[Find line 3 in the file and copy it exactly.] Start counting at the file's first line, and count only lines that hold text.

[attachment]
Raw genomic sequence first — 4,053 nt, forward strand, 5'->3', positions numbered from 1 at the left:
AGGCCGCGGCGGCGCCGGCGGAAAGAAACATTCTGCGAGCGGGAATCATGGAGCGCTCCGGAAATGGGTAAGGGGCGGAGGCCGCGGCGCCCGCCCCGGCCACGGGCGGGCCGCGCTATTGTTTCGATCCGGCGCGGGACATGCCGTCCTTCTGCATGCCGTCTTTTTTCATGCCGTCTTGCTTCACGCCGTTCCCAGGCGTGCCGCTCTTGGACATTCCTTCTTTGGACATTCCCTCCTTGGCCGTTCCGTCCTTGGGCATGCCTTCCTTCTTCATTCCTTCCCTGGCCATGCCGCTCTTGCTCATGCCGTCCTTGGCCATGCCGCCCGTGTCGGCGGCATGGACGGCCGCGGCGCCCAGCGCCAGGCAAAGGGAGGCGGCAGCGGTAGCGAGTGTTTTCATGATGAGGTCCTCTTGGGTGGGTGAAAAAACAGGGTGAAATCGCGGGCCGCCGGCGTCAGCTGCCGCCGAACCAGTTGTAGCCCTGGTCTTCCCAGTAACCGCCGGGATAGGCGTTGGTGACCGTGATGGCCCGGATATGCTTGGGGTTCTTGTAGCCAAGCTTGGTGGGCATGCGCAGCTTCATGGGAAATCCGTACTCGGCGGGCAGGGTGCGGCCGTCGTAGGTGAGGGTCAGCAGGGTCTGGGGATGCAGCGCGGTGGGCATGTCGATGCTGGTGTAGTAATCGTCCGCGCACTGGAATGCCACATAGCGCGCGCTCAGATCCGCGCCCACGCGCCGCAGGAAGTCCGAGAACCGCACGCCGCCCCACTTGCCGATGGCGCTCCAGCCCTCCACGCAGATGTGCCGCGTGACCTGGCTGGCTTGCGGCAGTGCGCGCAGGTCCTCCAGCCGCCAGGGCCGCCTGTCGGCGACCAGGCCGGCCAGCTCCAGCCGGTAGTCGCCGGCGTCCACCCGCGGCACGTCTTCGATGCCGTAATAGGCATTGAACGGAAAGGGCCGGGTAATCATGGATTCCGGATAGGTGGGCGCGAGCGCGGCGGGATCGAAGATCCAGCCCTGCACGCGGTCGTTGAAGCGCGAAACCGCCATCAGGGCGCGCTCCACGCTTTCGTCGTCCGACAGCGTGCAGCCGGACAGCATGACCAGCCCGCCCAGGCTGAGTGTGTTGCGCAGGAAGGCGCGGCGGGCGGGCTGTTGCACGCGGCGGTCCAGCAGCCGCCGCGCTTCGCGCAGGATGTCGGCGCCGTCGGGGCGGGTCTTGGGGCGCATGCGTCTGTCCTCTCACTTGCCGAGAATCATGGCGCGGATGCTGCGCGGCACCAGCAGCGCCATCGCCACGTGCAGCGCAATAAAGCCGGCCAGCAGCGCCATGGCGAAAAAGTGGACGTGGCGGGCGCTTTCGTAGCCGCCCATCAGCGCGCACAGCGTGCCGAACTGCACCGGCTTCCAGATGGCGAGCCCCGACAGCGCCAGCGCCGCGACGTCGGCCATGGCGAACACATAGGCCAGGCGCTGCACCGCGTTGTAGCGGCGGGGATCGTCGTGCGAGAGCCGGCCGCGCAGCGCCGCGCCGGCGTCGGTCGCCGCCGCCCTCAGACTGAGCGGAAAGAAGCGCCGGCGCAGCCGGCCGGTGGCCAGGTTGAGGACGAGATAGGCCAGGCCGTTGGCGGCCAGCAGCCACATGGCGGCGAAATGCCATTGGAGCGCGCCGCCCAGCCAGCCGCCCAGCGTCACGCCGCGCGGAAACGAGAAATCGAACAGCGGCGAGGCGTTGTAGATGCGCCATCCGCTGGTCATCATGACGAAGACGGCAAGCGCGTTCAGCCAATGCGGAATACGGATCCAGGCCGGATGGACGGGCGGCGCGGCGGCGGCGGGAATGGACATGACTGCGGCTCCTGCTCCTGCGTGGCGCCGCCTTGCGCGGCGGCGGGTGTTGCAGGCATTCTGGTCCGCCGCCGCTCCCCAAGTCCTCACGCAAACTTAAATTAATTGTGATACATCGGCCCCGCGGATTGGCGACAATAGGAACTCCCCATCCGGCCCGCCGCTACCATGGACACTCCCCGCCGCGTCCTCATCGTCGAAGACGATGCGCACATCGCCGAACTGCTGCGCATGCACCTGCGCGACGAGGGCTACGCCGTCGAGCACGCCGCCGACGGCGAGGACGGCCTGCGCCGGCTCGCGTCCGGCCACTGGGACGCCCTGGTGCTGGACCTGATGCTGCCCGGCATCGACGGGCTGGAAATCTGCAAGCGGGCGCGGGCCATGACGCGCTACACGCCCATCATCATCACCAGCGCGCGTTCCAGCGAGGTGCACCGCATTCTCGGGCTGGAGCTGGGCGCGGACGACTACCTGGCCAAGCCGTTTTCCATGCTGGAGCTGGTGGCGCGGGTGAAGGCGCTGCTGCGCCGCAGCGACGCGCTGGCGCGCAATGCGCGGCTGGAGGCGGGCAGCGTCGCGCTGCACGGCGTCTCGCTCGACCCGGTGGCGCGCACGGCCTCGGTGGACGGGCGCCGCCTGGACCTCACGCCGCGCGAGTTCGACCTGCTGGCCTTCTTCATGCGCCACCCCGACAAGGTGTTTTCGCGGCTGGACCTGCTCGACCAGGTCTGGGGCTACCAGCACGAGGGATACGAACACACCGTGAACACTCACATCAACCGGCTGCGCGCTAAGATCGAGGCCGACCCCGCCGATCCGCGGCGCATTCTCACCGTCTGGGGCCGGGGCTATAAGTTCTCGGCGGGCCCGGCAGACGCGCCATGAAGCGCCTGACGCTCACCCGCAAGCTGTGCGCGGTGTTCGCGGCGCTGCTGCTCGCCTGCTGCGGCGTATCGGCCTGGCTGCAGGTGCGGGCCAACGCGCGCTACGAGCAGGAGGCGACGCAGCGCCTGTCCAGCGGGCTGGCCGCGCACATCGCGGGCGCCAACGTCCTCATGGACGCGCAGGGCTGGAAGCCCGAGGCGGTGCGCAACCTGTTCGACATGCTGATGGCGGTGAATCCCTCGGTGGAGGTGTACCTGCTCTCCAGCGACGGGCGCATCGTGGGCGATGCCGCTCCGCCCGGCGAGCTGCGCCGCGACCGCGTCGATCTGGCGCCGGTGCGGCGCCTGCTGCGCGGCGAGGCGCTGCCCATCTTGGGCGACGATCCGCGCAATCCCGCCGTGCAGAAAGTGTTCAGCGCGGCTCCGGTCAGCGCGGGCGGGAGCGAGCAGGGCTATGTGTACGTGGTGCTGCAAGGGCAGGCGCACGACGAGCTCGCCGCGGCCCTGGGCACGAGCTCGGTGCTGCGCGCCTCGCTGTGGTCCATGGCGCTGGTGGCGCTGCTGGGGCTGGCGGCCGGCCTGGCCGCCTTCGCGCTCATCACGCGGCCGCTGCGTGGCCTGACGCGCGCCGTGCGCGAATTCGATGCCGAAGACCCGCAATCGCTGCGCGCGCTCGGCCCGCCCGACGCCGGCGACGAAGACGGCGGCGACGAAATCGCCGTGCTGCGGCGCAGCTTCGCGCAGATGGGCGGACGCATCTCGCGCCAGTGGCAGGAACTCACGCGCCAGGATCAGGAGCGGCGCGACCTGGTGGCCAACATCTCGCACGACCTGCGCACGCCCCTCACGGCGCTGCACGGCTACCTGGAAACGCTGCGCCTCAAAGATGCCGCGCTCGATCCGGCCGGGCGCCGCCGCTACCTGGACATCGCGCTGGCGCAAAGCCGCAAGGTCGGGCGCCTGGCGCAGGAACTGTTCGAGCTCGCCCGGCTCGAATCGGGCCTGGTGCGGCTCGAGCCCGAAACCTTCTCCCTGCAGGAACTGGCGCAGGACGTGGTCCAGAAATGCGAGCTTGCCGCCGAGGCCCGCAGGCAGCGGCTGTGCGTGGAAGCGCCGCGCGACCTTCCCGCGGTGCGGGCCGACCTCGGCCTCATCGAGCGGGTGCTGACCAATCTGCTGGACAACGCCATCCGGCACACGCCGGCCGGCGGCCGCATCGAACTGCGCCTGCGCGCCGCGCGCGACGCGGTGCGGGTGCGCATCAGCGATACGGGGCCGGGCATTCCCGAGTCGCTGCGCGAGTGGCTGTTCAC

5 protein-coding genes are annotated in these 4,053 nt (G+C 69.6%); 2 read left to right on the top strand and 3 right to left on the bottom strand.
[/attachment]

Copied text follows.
5 protein-coding genes are annotated in these 4,053 nt (G+C 69.6%); 2 read left to right on the top strand and 3 right to left on the bottom strand.